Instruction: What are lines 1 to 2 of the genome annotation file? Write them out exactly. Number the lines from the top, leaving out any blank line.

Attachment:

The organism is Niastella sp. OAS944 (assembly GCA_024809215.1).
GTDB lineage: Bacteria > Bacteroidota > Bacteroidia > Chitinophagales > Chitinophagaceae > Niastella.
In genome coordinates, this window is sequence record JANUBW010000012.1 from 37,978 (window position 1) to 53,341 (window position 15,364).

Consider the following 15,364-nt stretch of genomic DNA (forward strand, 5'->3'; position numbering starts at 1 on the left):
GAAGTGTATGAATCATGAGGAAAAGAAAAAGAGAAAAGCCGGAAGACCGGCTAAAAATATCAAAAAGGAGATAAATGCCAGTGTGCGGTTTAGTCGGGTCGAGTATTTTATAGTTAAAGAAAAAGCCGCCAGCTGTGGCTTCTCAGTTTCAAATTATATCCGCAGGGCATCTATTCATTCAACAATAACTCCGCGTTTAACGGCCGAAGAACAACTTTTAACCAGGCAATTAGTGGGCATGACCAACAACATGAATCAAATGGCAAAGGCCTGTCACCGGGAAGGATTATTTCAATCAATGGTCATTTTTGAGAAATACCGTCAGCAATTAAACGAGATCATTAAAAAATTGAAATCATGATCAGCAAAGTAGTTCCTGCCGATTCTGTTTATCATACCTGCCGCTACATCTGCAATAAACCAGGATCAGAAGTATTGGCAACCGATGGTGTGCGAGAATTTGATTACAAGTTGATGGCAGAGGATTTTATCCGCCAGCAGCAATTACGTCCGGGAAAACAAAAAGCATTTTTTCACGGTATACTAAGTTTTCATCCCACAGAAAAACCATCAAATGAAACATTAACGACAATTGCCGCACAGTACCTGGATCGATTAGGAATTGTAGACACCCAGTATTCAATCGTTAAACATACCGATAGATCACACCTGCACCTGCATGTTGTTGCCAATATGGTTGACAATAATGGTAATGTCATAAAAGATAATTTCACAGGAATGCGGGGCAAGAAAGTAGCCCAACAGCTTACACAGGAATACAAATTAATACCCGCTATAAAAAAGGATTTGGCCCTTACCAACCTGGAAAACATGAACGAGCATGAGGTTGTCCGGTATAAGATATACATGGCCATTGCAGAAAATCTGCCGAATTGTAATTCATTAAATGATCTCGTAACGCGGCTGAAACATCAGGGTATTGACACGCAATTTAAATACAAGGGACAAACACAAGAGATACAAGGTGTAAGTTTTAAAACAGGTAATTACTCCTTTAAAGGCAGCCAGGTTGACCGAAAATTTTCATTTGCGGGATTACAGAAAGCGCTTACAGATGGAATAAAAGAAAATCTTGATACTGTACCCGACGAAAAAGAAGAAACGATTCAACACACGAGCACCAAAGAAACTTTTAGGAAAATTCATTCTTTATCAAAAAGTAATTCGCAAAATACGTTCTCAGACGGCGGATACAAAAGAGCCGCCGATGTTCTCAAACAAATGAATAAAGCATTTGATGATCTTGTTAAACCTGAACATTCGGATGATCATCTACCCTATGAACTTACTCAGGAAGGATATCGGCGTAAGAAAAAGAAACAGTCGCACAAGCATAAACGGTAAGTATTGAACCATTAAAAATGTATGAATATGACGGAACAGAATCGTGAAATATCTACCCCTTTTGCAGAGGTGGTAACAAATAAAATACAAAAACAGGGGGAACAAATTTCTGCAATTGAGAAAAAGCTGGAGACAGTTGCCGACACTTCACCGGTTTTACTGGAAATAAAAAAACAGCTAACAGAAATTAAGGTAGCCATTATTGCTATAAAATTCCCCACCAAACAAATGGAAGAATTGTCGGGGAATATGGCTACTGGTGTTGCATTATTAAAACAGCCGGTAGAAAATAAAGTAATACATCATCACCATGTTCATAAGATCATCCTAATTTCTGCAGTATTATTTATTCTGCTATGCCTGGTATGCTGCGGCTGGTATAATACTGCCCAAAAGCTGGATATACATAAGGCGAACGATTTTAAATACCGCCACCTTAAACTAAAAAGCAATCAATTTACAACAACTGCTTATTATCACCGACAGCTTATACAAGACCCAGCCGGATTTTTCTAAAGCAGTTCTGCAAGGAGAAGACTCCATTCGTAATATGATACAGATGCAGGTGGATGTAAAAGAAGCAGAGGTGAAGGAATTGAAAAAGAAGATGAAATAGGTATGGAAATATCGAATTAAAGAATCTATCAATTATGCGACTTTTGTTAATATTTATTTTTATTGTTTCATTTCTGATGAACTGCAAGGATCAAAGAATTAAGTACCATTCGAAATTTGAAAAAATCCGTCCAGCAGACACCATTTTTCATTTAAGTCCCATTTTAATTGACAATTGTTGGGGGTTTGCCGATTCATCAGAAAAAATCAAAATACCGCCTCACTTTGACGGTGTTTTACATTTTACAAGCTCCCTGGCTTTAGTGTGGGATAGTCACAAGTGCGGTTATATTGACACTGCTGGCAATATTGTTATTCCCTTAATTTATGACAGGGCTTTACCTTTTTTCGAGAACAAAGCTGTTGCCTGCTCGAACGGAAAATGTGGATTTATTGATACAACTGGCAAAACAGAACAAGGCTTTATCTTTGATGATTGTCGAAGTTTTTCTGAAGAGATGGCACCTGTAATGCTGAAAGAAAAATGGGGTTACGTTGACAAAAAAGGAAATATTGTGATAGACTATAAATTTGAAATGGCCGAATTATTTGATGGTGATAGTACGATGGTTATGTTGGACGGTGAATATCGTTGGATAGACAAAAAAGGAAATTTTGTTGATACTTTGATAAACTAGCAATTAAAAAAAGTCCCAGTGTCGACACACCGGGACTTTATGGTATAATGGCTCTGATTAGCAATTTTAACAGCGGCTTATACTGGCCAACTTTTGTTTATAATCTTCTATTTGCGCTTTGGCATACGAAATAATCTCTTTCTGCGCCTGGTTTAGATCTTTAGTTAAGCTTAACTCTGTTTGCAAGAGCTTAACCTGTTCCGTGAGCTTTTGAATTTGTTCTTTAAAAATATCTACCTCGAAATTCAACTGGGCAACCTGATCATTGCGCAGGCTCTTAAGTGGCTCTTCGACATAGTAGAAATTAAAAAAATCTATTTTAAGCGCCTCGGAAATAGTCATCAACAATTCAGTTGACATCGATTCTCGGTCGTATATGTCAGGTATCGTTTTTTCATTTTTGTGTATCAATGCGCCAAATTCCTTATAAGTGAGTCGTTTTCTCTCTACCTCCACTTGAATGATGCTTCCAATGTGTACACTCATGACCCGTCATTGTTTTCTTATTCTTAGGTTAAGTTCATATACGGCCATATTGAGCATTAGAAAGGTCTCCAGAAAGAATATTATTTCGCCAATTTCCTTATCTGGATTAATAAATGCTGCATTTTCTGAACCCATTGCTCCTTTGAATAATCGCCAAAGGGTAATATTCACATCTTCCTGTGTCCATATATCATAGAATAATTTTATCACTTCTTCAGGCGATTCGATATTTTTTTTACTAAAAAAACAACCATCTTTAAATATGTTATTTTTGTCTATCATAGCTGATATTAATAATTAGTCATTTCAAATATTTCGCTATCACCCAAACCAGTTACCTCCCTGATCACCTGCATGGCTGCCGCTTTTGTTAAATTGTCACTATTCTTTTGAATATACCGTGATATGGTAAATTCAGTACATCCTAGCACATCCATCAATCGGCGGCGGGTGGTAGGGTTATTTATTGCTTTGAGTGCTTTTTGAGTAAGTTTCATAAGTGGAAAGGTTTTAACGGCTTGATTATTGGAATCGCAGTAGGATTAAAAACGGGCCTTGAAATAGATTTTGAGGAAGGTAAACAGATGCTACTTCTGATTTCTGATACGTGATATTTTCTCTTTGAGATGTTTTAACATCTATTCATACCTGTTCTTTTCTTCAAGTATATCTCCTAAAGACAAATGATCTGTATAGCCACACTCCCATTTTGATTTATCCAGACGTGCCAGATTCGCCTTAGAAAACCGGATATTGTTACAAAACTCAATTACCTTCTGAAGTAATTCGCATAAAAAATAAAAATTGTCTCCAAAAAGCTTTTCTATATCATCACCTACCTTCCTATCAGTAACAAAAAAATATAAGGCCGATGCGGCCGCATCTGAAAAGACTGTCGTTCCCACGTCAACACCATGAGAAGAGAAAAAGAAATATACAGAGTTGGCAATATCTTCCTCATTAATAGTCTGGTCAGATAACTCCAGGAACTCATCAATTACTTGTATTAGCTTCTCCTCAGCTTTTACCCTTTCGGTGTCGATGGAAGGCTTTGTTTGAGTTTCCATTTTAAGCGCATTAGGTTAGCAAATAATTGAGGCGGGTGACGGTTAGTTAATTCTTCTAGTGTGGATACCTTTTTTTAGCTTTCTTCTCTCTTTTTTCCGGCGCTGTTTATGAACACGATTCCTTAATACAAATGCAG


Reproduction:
The organism is Niastella sp. OAS944 (assembly GCA_024809215.1).
GTDB lineage: Bacteria > Bacteroidota > Bacteroidia > Chitinophagales > Chitinophagaceae > Niastella.